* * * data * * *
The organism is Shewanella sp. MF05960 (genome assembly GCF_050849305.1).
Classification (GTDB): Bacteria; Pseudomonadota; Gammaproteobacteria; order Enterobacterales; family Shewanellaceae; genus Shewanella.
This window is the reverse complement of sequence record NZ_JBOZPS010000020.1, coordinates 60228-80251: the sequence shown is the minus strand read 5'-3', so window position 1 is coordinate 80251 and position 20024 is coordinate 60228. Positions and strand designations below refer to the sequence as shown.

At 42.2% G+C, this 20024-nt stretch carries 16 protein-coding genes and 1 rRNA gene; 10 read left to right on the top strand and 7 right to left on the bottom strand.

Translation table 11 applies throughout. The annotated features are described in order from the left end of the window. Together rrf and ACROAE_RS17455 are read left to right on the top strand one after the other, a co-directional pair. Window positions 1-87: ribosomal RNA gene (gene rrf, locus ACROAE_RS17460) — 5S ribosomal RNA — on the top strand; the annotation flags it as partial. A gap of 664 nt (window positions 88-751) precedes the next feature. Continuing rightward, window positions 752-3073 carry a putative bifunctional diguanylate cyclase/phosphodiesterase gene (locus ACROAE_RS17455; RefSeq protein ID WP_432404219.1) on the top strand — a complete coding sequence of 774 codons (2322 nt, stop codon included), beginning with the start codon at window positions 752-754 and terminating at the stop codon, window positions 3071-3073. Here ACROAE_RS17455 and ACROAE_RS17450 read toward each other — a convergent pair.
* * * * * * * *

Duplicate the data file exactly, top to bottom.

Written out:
The organism is Shewanella sp. MF05960 (genome assembly GCF_050849305.1).
Classification (GTDB): Bacteria; Pseudomonadota; Gammaproteobacteria; order Enterobacterales; family Shewanellaceae; genus Shewanella.
This window is the reverse complement of sequence record NZ_JBOZPS010000020.1, coordinates 60228-80251: the sequence shown is the minus strand read 5'-3', so window position 1 is coordinate 80251 and position 20024 is coordinate 60228. Positions and strand designations below refer to the sequence as shown.

At 42.2% G+C, this 20024-nt stretch carries 16 protein-coding genes and 1 rRNA gene; 10 read left to right on the top strand and 7 right to left on the bottom strand.

Translation table 11 applies throughout. The annotated features are described in order from the left end of the window. Together rrf and ACROAE_RS17455 are read left to right on the top strand one after the other, a co-directional pair. Window positions 1-87: ribosomal RNA gene (gene rrf, locus ACROAE_RS17460) — 5S ribosomal RNA — on the top strand; the annotation flags it as partial. A gap of 664 nt (window positions 88-751) precedes the next feature. Continuing rightward, window positions 752-3073 carry a putative bifunctional diguanylate cyclase/phosphodiesterase gene (locus ACROAE_RS17455; RefSeq protein ID WP_432404219.1) on the top strand — a complete coding sequence of 774 codons (2322 nt, stop codon included), beginning with the start codon at window positions 752-754 and terminating at the stop codon, window positions 3071-3073. Here ACROAE_RS17455 and ACROAE_RS17450 read toward each other — a convergent pair.